The World Social Forum, founded as a sort of anti-Davos, has matured and evolved more than even its participants realize.
From the beginning, the WSF, which met in Nairobi from Jan. 20-25, has been a gathering of a wide range of organizations and movements from around the world that defined themselves as an opposition to neoliberal globalization and imperialism in all its forms. Its slogan has been "another world is possible" and its structure has been that of an open space without officers, spokesmen or resolutions. The term "alter-globalists" has been coined to define the stance of its proponents.
In the first several WSF meetings, beginning in 2001, the emphasis was defensive. Participants, each time more numerous, denounced the defects of the Washington consensus, the efforts of the World Trade Organization to legislate neoliberalism, the pressures of the International Monetary Fund on peripheral zones to privatize everything and open frontiers to the free flow of capital, and the aggressive posture of the United States in Iraq and elsewhere.
In this sixth world meeting, this defensive language was much reduced — simply because everyone took it for granted. And these days the United States seems less formidable, the WTO seems deadlocked and basically impotent, the IMF almost forgotten. The New York Times, reporting on this year's World Economic Forum at Davos, talked of the recognition that there is a "shifting power equation" in the world, that "nobody is really in charge" any more, and that "the very foundations of the multilateral system" have been shaken, "leaving the world short on leadership at a time when it is increasingly vulnerable to catastrophic shocks."
In this chaotic situation, the WSF is presenting a real alternative, and gradually creating a web of networks whose political clout will emerge in the next 5 to 10 years. Participants at the WSF have debated for a long time whether it should continue to be an open forum or should engage in structured, planned political action. Quietly, almost surreptitiously, it became clear at Nairobi that the issue was moot. The participants would do both — leave the WSF as an open space that was inclusive of all those who wanted to transform the existing world system and, at the same time, permit and encourage those who wanted to organize specific political actions to do so, and to organize to do so at WSF meetings.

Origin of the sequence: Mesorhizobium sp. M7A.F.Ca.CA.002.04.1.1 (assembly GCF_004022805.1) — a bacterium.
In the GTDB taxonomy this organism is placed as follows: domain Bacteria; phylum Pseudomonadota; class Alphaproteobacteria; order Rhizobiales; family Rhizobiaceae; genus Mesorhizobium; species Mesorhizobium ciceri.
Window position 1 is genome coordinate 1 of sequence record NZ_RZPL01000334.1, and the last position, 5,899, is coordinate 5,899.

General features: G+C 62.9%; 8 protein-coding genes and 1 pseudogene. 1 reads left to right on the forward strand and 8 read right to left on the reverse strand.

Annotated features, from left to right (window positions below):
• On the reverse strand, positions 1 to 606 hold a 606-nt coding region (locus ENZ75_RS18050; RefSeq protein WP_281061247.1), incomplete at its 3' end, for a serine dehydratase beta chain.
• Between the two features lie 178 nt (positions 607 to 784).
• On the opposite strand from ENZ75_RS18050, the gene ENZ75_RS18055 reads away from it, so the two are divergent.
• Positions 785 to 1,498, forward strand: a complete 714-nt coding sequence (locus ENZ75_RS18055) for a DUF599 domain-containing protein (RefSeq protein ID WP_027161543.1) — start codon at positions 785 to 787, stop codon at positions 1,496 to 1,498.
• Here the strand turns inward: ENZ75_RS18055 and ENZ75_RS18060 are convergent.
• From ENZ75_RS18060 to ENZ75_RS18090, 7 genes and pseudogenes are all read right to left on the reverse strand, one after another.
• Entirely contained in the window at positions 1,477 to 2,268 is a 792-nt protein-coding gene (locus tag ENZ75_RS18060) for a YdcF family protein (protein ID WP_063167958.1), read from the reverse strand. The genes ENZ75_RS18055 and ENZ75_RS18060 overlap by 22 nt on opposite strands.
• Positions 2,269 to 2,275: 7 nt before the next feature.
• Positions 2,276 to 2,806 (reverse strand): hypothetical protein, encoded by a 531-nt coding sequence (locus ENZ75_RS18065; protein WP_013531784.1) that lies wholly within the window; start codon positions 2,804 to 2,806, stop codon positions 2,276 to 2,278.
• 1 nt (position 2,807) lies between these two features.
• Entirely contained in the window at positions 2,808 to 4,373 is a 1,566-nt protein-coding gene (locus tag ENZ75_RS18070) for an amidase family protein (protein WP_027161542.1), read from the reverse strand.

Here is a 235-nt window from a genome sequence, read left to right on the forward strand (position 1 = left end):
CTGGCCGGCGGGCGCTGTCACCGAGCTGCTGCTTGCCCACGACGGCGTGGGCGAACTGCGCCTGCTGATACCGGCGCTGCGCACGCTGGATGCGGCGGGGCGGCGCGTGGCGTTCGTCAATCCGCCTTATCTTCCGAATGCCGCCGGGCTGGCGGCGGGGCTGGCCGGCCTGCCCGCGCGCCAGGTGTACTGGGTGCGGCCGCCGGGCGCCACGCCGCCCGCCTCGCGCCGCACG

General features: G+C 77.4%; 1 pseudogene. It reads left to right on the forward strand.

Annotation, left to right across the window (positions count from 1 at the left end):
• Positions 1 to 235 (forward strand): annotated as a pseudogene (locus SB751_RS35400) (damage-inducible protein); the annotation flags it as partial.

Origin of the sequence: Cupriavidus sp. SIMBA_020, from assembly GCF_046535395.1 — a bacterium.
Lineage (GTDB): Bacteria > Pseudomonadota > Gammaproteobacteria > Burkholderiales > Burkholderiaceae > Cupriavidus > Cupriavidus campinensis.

The key idea is the creation of networks, which the WSF is singularly equipped to construct at a global level. There is now an effective network of feminists. For the first time, at Nairobi, there was instituted a network of labor struggles (defining the concept of "worker" quite broadly). There is now an ongoing network of activist intellectuals. The network of rural/peasant movements has been reinforced. There is a budding network of those defending alternative sexualities (which permitted Kenyan gay and lesbian movements to affirm a public presence that had been difficult before). There is an antiwar network (immediately concerned with Iraq and the Middle East in general). And there are functional networks on specific arenas of struggle — water rights, the struggle against AIDS, human rights.
The WSF is also spawning manifestos: the so-called Bamako Appeal, which expounds a whole campaign against capitalism; a feminist manifesto, now in its second draft and continuing to evolve; a labor manifesto which is just being born. There will no doubt be other such manifestos as the WSF continues. The fourth day of the meeting was devoted essentially to meetings of these networks, each of which was deciding what kinds of joint actions it could undertake — in its own name, but within the umbrella of the WSF.
Finally, there was the attention turned to what it means to say "another world." There were serious discussions and debates about what we mean by democracy, who is a worker, what is civil society, what is the role of political parties in the future construction of the world. These discussions define the objectives, and the networks are a large part of the means by which these objectives are to be realized. The discussions, the manifestos and the networks constitute the offensive posture.
It is not that the WSF is without its internal problems. The tension between some of the larger nongovernmental organizations (whose headquarters and strength is in the North, and which support the WSF but also show up at Davos) and the more militant social movements (particularly strong in the South but not only) remains real. They come together in the open space, but the more militant organizations control the networks. The WSF sometimes seems like a lumbering tortoise. But as in Aesop's fable, the glittering speedy Davos hare lost the race.
Immanuel Wallerstein, senior research scholar at Yale University, is the author of "The Decline of American Power: The U.S. in a Chaotic World." Distributed by Agence Global.
Copyright © 2007 the International Herald Tribune